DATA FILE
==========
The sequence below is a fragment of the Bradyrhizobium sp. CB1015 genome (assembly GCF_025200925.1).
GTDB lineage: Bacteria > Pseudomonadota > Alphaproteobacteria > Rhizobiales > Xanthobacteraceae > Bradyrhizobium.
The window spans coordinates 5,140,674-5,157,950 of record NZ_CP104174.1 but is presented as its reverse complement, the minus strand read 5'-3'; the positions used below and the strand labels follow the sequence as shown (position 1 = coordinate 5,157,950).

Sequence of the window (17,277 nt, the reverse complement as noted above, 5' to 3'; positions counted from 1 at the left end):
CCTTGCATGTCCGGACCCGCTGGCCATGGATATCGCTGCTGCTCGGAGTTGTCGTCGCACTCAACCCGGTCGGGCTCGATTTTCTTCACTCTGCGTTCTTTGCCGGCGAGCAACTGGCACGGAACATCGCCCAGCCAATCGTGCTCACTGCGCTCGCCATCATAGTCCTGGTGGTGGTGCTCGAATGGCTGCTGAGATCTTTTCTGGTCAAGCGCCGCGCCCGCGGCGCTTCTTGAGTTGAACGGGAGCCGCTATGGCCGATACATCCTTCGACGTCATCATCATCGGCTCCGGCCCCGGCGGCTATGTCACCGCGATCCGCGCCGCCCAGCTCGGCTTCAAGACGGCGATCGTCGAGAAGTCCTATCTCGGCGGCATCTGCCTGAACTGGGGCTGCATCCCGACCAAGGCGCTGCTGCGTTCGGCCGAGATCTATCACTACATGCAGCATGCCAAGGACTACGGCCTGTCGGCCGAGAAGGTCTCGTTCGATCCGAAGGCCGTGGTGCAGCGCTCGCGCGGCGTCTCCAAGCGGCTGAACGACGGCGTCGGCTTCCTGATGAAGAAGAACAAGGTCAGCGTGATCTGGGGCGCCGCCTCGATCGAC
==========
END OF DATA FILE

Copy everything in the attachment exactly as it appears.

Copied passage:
The sequence below is a fragment of the Bradyrhizobium sp. CB1015 genome (assembly GCF_025200925.1).
GTDB lineage: Bacteria > Pseudomonadota > Alphaproteobacteria > Rhizobiales > Xanthobacteraceae > Bradyrhizobium.
The window spans coordinates 5,140,674-5,157,950 of record NZ_CP104174.1 but is presented as its reverse complement, the minus strand read 5'-3'; the positions used below and the strand labels follow the sequence as shown (position 1 = coordinate 5,157,950).

Sequence of the window (17,277 nt, the reverse complement as noted above, 5' to 3'; positions counted from 1 at the left end):
CCTTGCATGTCCGGACCCGCTGGCCATGGATATCGCTGCTGCTCGGAGTTGTCGTCGCACTCAACCCGGTCGGGCTCGATTTTCTTCACTCTGCGTTCTTTGCCGGCGAGCAACTGGCACGGAACATCGCCCAGCCAATCGTGCTCACTGCGCTCGCCATCATAGTCCTGGTGGTGGTGCTCGAATGGCTGCTGAGATCTTTTCTGGTCAAGCGCCGCGCCCGCGGCGCTTCTTGAGTTGAACGGGAGCCGCTATGGCCGATACATCCTTCGACGTCATCATCATCGGCTCCGGCCCCGGCGGCTATGTCACCGCGATCCGCGCCGCCCAGCTCGGCTTCAAGACGGCGATCGTCGAGAAGTCCTATCTCGGCGGCATCTGCCTGAACTGGGGCTGCATCCCGACCAAGGCGCTGCTGCGTTCGGCCGAGATCTATCACTACATGCAGCATGCCAAGGACTACGGCCTGTCGGCCGAGAAGGTCTCGTTCGATCCGAAGGCCGTGGTGCAGCGCTCGCGCGGCGTCTCCAAGCGGCTGAACGACGGCGTCGGCTTCCTGATGAAGAAGAACAAGGTCAGCGTGATCTGGGGCGCCGCCTCGATCGAC